Ever produced a perfect image? Not me. By that measure I’ve failed miserably. But I’ve had a great time pursuing one knowing full well that I will never get there, that there is always something to reach for, something else to learn no matter how gratifying an image is at the time.

A couple of years ago a friend of mine and fellow photographer, Jack Lien, introduced me to the concept of “baseline photos” and it has deeply resonated with me ever since. It is the idea that no matter what one’s experience or skill level is, everyone is at a certain level of achievement given their background, interests, and opportunities and each time we shoot we are “competing” only against ourselves to up our game. In other words, I am not judging and comparing my results to those I see and admire in National Geographic, although they often give me inspiration and direction for how I can push myself further to advance my own baseline. Make sense?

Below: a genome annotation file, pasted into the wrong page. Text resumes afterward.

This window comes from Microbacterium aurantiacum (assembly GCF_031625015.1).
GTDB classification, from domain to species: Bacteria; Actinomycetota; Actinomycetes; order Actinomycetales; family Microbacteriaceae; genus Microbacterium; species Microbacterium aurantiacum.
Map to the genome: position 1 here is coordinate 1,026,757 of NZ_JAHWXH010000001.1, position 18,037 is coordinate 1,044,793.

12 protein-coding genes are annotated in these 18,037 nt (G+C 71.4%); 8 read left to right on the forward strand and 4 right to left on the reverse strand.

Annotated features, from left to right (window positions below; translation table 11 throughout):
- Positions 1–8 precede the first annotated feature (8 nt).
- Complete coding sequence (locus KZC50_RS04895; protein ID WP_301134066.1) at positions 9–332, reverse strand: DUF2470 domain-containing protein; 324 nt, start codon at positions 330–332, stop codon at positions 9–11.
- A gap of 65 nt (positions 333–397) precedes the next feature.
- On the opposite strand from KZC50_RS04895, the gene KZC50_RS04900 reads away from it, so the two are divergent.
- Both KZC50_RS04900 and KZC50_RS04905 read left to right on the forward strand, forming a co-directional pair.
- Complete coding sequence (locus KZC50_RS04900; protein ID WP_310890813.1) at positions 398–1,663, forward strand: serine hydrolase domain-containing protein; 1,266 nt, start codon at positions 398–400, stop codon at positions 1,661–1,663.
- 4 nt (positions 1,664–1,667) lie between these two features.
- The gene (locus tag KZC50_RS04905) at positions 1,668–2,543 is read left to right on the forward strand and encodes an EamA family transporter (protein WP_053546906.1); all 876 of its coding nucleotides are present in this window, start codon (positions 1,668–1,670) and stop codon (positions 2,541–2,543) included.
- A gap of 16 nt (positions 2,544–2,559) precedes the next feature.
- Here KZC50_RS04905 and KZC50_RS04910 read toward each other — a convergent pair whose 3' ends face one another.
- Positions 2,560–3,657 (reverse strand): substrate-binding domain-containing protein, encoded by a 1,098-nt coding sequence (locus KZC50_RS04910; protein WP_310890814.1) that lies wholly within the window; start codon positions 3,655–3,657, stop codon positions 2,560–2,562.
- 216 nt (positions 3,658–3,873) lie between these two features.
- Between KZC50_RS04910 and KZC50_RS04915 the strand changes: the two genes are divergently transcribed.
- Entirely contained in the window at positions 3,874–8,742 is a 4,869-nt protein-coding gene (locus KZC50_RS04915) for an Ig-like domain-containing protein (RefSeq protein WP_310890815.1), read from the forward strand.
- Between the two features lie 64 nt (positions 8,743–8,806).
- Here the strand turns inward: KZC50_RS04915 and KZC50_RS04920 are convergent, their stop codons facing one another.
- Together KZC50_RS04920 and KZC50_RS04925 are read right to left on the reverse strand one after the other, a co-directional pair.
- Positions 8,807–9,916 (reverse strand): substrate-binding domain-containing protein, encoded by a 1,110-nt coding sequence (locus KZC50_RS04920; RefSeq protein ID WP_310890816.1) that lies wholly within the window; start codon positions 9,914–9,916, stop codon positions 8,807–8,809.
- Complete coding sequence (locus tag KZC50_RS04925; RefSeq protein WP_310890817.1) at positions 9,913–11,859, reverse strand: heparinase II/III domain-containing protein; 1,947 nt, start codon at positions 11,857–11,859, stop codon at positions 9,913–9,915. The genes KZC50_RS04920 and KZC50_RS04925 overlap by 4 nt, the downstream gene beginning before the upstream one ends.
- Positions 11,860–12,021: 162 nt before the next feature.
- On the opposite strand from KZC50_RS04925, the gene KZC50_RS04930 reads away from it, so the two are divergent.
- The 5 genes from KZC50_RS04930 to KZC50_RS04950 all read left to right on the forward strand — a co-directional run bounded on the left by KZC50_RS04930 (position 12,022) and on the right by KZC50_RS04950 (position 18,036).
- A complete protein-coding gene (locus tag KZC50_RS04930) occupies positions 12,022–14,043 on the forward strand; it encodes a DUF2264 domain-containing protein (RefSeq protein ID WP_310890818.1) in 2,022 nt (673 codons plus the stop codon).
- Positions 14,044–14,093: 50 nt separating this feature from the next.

Considering all of the components that go into the making of a great macro image (at least in the live bug world) – sharpness, detail, subject isolation, light, action, artistry, composition, storytelling, emotional impact (yep, even for insect images), human qualities conveyed, the “wow” factor, color, and having a subject that does not make the viewer’s skin crawl or stomach churn – nearly every image leaves something to be desired or enhanced the next time.

I am including some of my imperfect macro photos from the last month or so and no matter how innately satisfying they were to produce, no matter how much they upped my baseline for an angle or pose or action, etc., they drive me to go to the next level – my next level. They excite and encourage me as did my earliest first baseline shots years ago that at the time thrilled me just as much as these do now. This is why photography for me is the gift that just keeps on giving.


Steve Russell

Steve is a 2009 graduate of SI and several RMSP workshops. He resides in Tacoma, WA, where he avidly pursues the photography of people, events, NW landscapes, wildlife, an occasional dinosaur, and, of course, bugs. He was the featured artist for a gallery show at the Tacoma Nature Center in 2011. You can view his work at www.steverussellphotos.com. Headshot by Mick Klass.